Just over a year ago I was coming home from Boston. Yes, Boston in late winter. Not the best time to visit, but for a city I love, I’d do anything, especially when that anything meant a job interview.
I had interviewed for a position with JET—teaching English in Japan. It doesn’t come up much on the Internet anymore, but I was a Japanese major in college and have loved the language and culture since before I can remember. As a Japanese major, the number one question I always got was “So, you’re going into international relations or going to teach in Japan, right?” It was an idea I had toyed around with, but never committed to. Between pending graduation and the pressure of trying to find a “real” job, a tanking economy and shifting mindset, and a college relationship, I panicked and abandoned the hobbies and passions that made me me.
For a few years I floated through—I got a masters degree in education, a field for which I really never had a passion; I got a well-paying job as a
mercenary substitute teacher, though it lacked stability and benefits; and I…existed. Nothing I’ve done in the past few years even registers as a blip on my life’s radar.
And then little things began to sprout.
I don’t know what caused it. I didn’t wake up one morning, throw back the sheets, and proclaim to the open window, “Aha! It’s a new day and a new me!” But little green leaves began to poke through, daring to turn into something more. What that something was, is, it’s tough to say.
I started going out with a trusted friend. We went to exciting restaurants, met people at bars, had conversations. We were daring, but not too daring. I enrolled in a front-end development course, going back to something I had always loved (even though the days of hand-coding tables in HTML are long gone). I went to Boston—alone. And for some reason that’s the single comforting and pivotal moment I can pinpoint.
For someone who always is planning. calculating what the next steps are—”Where will I be in a year? Five years?”—Boston made me confront (it always seems to be Boston where these revelations happen, oddly enough) my expectations. Sitting in a jazz club eating sushi in Cambridge I realized I don’t give a damn. Enough with meticulously plotting and hoping that stars align. A destination in mind is different than a to-the-minute itinerary and it’s about damn time I learned to be a little more flexible.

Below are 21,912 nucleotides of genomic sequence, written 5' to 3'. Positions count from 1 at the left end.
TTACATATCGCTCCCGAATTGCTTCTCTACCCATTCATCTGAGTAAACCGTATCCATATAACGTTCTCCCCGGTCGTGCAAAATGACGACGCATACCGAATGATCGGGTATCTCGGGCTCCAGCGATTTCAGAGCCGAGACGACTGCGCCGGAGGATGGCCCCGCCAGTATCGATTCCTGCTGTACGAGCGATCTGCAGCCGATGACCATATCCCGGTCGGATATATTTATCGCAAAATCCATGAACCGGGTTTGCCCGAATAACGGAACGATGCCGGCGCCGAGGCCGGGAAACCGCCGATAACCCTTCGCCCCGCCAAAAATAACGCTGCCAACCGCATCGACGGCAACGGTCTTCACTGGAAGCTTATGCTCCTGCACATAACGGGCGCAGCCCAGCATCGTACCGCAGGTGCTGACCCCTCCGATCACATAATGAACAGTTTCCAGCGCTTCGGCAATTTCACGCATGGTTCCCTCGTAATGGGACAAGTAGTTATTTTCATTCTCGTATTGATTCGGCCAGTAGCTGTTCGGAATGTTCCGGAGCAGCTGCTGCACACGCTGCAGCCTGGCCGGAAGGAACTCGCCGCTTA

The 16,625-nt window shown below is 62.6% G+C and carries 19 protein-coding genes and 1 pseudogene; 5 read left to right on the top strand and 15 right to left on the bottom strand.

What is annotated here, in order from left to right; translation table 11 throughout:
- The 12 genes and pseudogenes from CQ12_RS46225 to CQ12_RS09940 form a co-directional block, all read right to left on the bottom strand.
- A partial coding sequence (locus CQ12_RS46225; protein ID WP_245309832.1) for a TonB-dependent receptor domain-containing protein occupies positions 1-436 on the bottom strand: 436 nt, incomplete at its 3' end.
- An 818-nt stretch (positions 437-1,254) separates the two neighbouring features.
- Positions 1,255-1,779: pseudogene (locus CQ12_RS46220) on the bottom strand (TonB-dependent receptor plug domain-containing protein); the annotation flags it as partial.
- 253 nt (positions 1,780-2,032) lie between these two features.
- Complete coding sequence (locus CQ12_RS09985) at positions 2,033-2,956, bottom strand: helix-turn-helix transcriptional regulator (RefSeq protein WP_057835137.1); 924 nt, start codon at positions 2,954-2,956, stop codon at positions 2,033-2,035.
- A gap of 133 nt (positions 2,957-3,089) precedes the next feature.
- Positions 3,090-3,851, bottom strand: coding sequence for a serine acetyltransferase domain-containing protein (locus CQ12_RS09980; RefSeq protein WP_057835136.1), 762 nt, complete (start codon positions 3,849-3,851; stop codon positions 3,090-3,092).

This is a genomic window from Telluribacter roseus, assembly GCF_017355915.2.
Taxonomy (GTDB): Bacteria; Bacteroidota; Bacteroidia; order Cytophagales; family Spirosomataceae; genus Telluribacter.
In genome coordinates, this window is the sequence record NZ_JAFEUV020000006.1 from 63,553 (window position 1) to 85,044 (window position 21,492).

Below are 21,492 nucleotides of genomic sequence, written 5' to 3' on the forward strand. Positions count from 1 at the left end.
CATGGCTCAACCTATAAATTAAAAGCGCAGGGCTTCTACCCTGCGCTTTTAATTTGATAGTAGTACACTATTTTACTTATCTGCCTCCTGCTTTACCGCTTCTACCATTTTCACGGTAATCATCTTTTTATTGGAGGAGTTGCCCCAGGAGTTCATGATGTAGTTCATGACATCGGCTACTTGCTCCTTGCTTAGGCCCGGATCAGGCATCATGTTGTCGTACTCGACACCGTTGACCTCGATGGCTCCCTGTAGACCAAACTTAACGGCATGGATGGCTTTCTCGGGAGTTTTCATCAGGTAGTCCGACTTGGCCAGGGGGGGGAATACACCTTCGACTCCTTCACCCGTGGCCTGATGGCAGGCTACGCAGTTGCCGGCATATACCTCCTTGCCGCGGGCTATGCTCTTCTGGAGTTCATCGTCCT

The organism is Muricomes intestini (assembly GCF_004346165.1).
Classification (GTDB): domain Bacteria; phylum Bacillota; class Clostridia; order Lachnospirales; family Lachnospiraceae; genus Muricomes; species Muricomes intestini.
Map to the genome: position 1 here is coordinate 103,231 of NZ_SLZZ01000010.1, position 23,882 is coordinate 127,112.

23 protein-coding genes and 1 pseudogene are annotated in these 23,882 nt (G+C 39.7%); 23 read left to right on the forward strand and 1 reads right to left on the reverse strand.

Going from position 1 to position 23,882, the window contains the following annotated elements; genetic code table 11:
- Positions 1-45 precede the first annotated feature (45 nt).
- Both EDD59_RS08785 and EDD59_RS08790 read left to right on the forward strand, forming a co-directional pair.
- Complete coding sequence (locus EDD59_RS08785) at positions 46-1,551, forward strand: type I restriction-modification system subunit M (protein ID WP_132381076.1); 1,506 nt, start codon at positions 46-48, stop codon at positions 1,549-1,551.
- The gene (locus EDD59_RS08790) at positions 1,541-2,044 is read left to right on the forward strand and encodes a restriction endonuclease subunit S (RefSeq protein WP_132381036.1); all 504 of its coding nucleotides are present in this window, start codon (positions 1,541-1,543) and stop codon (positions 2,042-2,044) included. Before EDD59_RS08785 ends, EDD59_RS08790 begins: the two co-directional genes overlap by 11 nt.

The answers still aren’t all here. I don’t expect them to be, which is perhaps the biggest difference. I’m still working out where I want to go, but every time I talk about it, the future becomes a little more exciting (not necessarily more clear.) So here’s what I know:
- I want to work in tech. Coding and building things is something that gives me unabashed joy and a sense of accomplishment. I am building an editing business to help put myself through classes to be a front-end developer. It’s not where I’d like it to be just yet, but you can see the site I built for my business here: http://www.redinkediting.co.
- Language is my passion, it always has been. From the days of getting booted out of Spanish class bonus games for being the perpetual winner, I’ had a knack for foreign languages, grammar, and nuance. With so much happening with voice technologies these days, I’ve never felt like the words and languages I love have been so important and monumental.
- I still talk about teaching in the present tense and don’t quite know how to talk about who I am, what I do, and what I care about.It can be part of my story, but it can’t be my present identity. My resume needs a revamp, and I’d like to have a better writing portfolio than this blog that’s becoming increasingly outdated.
- Writing is something I enjoy, but I don’t consider myself a writer. I certainly don’t want to “create content”. I’d like to still blog, but I miss having genuine conversations like the blog-world used to be (I still love reading Freckled Italian for this very reason.) My Life as a Teacup and I need to have a serious sit-down here soon.
So, that’s life. It’s a lot to swallow and just writing it out helps me organize my thoughts more than anything. It’s crazy to think about so much change in such a short period of time. Boston always seems to be the culprit…